What kind of nurse are you?
- 0May 20, '09 by RNMariposaBefore I entered nursing school I thought I had it all figured out as to what field of nursing I wanted to enter. Now I am not so sure because I have had the time to see there are more options than I had originally thought.
My question(s) is(are)- what kind of nurse are you? Did you always plan to enter that field or did that change after graduating? (ie you really wanted to be a med/surg nurse and now you are in psych)
Secondly, I want to further my education and before I do I need to figure out what path I want to choose. So, if anyone who is in/ has been in/ or knows about any of these fields please tell me the pros and cons.
Labor and delivery
Third, has anyone received a BSN or Masters through online classes? Are these reputable? Will they be taken seriously? Basically can anyone help me out with pros and cons of online classes vs. in person classes.
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- 0I have not practiced in any of those areas. I have had my ADN for 15 years. I am currently taking classes for my BSN and I will be done in October. It is an online course. All the schools in this area do the BSN completion online. I attend Indiana Wesleyan University and love it. It is Christian based education and the instructors and staff are amazing.
- 0May 20, '09 by PAERRN20Online classes can be either legit or shady. It's important to do your research before deciding on a school. I plan on getting a master's degree and I am 99% sure I will be going to online route. I have taken online classes before and love them.
Pros: can do the work anytime day or night, work at your own pace, able to spend time with family while continuing your education, keep your job, don't have to pay for gas/car/parking to get to class. (I really really like online classes! )
Cons: have to be self motivated, miss out on face to face time with professor/classmates, sometimes difficult to contact the professors, difficult to work on group projects, the basic computer/internet issues as always.
My advice for you is to get a rough list of schools you would like to attend and then start narrowing it down. I did online classes with a reputable university that has a regular brick and mortar school. That is probably one of the biggest things with online classes. The schools that have online classes as well as brick and mortar schools tend to be more widely accepted- schools like Florida State and Michigan State. Even local state schools and community colleges have online classes which I think would be well accepted. I would stay away from University of Phoenix and the like. This is just my thoughts- I have no experience with these schools. However, they seem gimmicky, over advertised, and I imagine you may be taken less seriously with a degree from a school like this. Hope that helps!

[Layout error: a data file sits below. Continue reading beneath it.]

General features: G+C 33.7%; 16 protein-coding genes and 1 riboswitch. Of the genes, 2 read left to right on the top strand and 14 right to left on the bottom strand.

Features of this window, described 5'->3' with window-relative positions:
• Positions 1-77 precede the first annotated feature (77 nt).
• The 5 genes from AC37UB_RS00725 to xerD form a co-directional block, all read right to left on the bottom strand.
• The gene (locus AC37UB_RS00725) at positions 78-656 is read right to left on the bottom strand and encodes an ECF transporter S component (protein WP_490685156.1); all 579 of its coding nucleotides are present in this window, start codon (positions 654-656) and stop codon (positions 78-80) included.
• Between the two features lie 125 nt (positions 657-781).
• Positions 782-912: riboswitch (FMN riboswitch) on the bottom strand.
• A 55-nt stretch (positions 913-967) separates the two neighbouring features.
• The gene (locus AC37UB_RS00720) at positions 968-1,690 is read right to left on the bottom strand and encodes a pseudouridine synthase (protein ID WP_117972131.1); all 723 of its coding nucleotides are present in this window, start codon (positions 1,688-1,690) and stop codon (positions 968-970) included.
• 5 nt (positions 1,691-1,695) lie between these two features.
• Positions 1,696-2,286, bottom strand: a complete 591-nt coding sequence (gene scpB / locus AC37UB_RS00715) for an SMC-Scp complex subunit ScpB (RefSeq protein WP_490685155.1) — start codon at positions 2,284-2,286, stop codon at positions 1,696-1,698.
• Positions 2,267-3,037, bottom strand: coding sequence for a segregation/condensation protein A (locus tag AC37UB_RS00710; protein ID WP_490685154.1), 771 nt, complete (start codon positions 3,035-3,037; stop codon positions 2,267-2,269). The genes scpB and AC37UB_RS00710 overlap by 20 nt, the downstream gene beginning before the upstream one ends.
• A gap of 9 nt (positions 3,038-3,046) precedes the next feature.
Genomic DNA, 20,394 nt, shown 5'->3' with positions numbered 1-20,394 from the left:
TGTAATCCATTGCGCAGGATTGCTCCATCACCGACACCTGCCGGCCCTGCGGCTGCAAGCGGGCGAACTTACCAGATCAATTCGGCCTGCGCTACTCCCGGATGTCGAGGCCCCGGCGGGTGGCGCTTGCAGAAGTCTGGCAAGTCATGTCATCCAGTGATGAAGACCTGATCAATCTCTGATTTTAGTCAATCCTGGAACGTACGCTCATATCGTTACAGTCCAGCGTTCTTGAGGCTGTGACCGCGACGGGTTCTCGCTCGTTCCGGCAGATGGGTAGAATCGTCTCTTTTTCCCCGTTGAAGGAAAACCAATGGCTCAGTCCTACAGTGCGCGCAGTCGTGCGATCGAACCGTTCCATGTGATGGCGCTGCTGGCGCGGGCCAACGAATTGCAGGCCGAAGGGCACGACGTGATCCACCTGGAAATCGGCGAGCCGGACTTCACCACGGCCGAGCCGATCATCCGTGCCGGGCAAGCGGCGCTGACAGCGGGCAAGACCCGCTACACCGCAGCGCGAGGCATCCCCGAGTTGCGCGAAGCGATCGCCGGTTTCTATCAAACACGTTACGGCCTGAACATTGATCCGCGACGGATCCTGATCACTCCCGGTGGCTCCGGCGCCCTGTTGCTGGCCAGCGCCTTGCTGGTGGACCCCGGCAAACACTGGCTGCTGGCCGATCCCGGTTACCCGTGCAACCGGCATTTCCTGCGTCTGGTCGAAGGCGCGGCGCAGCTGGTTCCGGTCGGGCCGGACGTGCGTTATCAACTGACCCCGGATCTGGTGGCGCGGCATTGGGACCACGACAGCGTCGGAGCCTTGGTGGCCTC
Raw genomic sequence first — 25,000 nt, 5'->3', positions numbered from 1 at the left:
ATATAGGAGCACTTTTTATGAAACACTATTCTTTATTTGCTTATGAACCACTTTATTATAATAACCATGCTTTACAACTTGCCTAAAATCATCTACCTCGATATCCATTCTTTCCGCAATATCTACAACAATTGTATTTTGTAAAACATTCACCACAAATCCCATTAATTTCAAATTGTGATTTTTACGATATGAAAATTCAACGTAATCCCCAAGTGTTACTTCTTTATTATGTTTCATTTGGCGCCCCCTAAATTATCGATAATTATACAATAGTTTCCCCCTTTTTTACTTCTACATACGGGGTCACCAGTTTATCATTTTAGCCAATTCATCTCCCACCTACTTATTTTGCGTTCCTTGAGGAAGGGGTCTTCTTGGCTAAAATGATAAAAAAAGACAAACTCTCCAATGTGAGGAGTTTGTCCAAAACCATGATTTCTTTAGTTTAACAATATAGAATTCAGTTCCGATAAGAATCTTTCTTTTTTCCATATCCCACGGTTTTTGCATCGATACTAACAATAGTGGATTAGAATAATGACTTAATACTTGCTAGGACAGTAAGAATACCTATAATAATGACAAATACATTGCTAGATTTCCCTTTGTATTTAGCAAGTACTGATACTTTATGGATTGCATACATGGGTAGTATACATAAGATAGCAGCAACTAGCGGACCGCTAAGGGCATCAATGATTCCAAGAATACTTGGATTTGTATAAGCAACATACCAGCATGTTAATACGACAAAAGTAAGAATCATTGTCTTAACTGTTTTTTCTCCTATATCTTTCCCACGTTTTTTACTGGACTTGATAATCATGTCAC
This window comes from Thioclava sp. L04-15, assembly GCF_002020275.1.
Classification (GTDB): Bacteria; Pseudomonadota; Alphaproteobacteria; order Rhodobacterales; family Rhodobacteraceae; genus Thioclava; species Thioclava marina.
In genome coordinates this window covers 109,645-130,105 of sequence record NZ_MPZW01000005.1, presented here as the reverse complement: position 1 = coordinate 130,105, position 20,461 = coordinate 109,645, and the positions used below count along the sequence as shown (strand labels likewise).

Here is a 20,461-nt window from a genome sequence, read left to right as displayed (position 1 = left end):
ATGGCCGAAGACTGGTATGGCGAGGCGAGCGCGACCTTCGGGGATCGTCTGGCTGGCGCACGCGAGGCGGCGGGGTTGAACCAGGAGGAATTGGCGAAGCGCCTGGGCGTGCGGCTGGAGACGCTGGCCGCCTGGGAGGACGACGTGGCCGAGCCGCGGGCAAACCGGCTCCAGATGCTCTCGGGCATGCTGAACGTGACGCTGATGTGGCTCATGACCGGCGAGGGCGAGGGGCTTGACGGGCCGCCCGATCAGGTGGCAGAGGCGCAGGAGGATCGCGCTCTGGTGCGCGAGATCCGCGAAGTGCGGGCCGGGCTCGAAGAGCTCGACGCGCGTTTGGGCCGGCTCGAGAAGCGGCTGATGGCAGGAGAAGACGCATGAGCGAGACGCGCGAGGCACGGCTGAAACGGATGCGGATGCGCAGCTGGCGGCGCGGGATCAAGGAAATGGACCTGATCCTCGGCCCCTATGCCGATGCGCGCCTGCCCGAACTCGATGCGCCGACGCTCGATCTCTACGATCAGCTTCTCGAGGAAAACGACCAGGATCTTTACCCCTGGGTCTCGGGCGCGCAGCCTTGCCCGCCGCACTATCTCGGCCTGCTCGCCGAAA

- 0Good pros and cons! Your right, having a brick and mortor school is important especially if they have established nursing programs. Indiana Wesleyan Univesity has a wonderful campus in Marion INdiana and outreach locations as well and then the online versions. Some Master programs are not offered online but the Master in Education and Nursing Administration are online for obvious reasons.
The University of Toledo in Ohio, is the closest local school in my area and the nursing portion of the BSN is all online. Electives, if needed, are taken at the school.
I searched for a long time before I chose IWU. I am glad I did. The support is amazing.
- 0May 20, '09 by roser13At first I was a Med/Surg nurse (at age 40 - was a late bloomer). Then I transitioned to an Ambulatory Surgery Center, scrubbing for procedures, admitting, building on knowledge gained on Med/Surg.
Then I became a private RN to an orthopod. Used my knowledge/skills gained in the ASC and my ability to accurately assess patients (gained on the Med/Surg floor) for optimal surgical outcomes.
Went back to an Ambulatory Surgery Center setting, where I utilized my Med/Surg skills, previous ASC knowledge and orthopedic experience to be quite successful in the ASC setting.
Bottom line: ya never know where you'll end up. But you will always know that every experience will be useful and will contribute to your future. That's the beauty of nursing.
- 0May 20, '09 by travel50I have been an RN for 26 yrs. Have been in nsg adm for 3+yrs. I didn't want the job, but was the only one immediately available qualified to take the job. Mostly it has been good. I had an ADN for 18 yrs, then got my BSN. Now I am doing a master's program online through Walden University. I highly recommend it. Yes, it is reputable. One of the assistant professors at the local university got her master's there.